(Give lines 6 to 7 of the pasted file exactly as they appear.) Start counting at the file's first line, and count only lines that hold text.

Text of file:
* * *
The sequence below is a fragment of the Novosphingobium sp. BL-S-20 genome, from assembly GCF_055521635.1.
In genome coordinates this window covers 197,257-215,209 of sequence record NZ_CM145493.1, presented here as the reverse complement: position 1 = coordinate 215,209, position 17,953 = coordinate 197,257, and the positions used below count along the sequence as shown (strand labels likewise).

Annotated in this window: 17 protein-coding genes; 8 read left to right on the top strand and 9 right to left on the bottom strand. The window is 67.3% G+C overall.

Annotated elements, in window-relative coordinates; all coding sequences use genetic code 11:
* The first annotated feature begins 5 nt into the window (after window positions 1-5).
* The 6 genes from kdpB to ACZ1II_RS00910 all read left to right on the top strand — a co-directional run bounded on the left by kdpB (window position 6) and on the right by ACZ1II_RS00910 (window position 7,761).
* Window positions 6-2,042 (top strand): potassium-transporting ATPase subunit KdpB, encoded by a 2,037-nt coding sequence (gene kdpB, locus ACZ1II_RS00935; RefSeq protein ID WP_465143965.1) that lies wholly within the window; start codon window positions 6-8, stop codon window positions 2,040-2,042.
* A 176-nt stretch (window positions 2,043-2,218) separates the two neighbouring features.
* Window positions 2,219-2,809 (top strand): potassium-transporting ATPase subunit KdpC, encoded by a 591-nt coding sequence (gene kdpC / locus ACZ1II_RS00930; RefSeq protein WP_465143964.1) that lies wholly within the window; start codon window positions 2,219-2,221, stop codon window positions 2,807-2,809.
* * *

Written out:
* The 6 genes from kdpB to ACZ1II_RS00910 all read left to right on the top strand — a co-directional run bounded on the left by kdpB (window position 6) and on the right by ACZ1II_RS00910 (window position 7,761).
* Window positions 6-2,042 (top strand): potassium-transporting ATPase subunit KdpB, encoded by a 2,037-nt coding sequence (gene kdpB, locus ACZ1II_RS00935; RefSeq protein ID WP_465143965.1) that lies wholly within the window; start codon window positions 6-8, stop codon window positions 2,040-2,042.